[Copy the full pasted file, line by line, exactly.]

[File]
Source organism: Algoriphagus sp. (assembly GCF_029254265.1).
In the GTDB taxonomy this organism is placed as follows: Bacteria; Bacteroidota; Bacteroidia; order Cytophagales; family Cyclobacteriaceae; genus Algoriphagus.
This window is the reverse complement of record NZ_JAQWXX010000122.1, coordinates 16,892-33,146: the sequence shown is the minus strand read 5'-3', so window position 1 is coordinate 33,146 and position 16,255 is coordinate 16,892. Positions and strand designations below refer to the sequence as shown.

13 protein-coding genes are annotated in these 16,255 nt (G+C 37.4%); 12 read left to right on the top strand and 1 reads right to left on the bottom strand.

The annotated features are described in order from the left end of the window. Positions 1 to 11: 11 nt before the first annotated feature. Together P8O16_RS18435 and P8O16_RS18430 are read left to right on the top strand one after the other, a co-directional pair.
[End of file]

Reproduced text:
Source organism: Algoriphagus sp. (assembly GCF_029254265.1).
In the GTDB taxonomy this organism is placed as follows: Bacteria; Bacteroidota; Bacteroidia; order Cytophagales; family Cyclobacteriaceae; genus Algoriphagus.
This window is the reverse complement of record NZ_JAQWXX010000122.1, coordinates 16,892-33,146: the sequence shown is the minus strand read 5'-3', so window position 1 is coordinate 33,146 and position 16,255 is coordinate 16,892. Positions and strand designations below refer to the sequence as shown.

13 protein-coding genes are annotated in these 16,255 nt (G+C 37.4%); 12 read left to right on the top strand and 1 reads right to left on the bottom strand.

The annotated features are described in order from the left end of the window. Positions 1 to 11: 11 nt before the first annotated feature. Together P8O16_RS18435 and P8O16_RS18430 are read left to right on the top strand one after the other, a co-directional pair.